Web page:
It was an interesting competition because, as I saw it, things were very tight for both first and second place and third and fourth—two high stakes positions because only the first place group would go on to the ICHSA Finals, and fourth place wouldn’t get announced to the crowd. For me, Vocal Forte and The Highland Voices were duking it out for the win, with a pair of sets that inspired, innovated, and delivered for all three songs. Meanwhile, I had The Edgertones and The Dobbs 16 right behind them—The Edgertones for a more controlled and precise approach to the music, and The Dobbs 16 for creativity. Overall, I had The Highland Voices just nudging out the victory and, because I’m not a judge and don’t have to make the really tough decisions, placed The Dobbs 16 and The Edgertones in a tie for third. The judges seemed to have similar feelings, at least for the top two, as the official ICHSA score report showed The Voices nudging out the win by just two points over Vocal Forte. (The full report of ACB and official picks appears below.)The home group, and newly crowned regional champs, closed out a top-notch evening of a cappella with a sweet rendering of The Platters’ “Goodnight Sweetheart.”
Thanks for checking out this review, and be sure to check back in the weeks ahead for a series of ICCA event reviews.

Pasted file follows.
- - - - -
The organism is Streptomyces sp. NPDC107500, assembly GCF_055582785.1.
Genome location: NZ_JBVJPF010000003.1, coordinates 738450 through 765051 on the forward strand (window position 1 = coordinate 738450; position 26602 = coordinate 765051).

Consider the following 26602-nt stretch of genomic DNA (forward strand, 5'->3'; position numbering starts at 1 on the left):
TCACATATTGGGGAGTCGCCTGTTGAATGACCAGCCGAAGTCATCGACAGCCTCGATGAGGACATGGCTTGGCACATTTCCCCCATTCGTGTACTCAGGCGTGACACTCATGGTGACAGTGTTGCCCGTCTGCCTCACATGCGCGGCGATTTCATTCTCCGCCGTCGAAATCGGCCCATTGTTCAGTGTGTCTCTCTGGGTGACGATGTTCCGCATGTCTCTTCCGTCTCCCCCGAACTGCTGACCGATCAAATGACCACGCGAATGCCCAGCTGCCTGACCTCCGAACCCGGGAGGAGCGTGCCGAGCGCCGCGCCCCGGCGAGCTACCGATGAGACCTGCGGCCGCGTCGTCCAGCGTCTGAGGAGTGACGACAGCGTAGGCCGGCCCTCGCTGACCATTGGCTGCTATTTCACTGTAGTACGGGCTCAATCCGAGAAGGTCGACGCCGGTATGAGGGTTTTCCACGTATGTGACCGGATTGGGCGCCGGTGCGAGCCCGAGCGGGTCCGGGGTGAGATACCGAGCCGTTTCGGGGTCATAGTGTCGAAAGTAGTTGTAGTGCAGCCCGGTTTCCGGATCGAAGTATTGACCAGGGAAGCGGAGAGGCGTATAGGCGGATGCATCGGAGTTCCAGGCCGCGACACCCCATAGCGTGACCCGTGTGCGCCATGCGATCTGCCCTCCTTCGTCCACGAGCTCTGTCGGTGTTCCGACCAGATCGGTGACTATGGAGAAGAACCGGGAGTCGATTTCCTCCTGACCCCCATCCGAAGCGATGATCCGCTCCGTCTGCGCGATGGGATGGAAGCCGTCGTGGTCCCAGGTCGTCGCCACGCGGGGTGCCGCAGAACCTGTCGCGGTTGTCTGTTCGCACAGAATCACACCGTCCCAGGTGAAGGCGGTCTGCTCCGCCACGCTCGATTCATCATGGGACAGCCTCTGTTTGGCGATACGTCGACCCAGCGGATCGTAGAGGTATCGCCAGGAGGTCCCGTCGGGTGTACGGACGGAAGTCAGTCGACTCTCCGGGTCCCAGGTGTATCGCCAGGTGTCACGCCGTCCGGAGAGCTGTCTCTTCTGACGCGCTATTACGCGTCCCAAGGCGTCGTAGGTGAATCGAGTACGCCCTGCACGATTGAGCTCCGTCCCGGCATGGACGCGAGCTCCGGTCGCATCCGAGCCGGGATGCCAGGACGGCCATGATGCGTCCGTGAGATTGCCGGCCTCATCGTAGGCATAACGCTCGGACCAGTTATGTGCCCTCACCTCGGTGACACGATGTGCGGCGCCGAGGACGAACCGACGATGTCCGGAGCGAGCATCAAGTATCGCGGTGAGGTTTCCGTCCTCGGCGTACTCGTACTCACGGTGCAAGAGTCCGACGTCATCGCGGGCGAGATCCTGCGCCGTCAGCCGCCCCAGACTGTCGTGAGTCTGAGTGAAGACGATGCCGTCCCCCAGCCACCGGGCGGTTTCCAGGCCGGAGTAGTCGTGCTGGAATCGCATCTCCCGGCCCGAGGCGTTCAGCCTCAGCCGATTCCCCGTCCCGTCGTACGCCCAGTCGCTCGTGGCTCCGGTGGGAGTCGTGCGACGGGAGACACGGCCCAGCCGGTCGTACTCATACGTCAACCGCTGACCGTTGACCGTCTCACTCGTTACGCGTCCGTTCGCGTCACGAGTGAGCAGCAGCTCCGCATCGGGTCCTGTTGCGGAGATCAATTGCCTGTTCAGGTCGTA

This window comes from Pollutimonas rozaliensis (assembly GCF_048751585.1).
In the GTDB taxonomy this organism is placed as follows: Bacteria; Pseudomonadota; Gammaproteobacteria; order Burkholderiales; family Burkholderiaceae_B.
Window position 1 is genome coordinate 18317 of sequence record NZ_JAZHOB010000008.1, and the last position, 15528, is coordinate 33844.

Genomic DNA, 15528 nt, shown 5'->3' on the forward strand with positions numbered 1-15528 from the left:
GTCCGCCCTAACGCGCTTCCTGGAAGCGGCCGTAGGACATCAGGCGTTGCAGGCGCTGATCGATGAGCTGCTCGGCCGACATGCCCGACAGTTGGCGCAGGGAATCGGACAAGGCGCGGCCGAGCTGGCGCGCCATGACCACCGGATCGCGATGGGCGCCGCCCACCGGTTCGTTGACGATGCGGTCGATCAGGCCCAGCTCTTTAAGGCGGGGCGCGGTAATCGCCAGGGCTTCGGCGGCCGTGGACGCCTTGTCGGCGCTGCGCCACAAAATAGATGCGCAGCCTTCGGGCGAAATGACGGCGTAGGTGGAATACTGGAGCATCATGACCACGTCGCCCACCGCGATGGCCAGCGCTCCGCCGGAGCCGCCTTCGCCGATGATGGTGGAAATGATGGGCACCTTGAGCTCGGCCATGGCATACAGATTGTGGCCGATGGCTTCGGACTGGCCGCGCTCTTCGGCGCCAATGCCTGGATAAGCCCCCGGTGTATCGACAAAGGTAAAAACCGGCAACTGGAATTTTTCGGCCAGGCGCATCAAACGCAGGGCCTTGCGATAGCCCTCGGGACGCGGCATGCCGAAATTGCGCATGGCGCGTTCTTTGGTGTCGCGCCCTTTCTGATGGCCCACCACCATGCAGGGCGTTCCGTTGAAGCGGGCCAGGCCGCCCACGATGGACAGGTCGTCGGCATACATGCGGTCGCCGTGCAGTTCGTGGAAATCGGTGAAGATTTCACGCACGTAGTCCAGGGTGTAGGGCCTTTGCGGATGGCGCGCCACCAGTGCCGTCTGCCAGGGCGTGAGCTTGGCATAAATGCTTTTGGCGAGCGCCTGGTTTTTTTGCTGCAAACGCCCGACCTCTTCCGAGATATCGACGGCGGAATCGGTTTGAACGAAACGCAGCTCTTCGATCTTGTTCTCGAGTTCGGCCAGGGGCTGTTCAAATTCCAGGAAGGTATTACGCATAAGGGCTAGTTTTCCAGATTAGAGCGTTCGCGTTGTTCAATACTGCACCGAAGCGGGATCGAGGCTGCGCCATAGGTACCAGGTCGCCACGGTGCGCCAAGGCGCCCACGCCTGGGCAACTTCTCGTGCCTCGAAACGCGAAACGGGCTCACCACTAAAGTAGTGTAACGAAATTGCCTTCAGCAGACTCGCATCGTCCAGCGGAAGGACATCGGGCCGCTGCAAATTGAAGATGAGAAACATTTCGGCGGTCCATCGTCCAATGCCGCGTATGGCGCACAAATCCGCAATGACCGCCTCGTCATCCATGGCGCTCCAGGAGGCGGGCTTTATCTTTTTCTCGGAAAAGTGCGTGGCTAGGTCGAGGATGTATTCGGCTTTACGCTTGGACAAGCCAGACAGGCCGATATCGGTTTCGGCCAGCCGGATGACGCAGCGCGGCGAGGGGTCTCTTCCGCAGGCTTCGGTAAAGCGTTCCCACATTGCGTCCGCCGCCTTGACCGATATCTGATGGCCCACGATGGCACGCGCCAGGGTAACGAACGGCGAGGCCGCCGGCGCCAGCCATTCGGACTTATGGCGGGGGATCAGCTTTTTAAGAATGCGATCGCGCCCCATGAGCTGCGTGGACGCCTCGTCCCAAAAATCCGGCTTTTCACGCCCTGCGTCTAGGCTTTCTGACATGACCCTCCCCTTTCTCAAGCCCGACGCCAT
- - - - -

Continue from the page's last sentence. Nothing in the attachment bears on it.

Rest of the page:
ACB Picks for the Night:
1. The Highlands Voices
2. Vocal Forte
3. TIE: The Dobbs 16 and The Edgertones
1. Vocal Forte for “If You’re Out There”
2. The Edgertones for “On the Radio”
3. The Highlands Voices for “Stuck Like Glue”
Best Vocal Percussion
1. The Dobbs 16
2. TIE: Vocal Forte and The Highlands Voices
Best Visual Presentation
1. The Highlands Voices for “The Conga”
2. Vocal Forte for “If You’re Out There”
3. The Highlands Voices for “Stuck Like Glue”
Official ICHSA Results
1. The Highlands Voices
2. Vocal Forte
3. The Edgertones
Outstanding Soloisst: The Dobbs 16 for “Everything” and Vocal Forte for “If You’re Out There”
Outstanding Vocal Percussion: The Dobbs 16 for the full set
Outstanding Arrangements: Rhythm on Rye for the full set and Vocal Forte for “If You’re Out There”
Outstanding Choreography: The Highlands Voices for the full set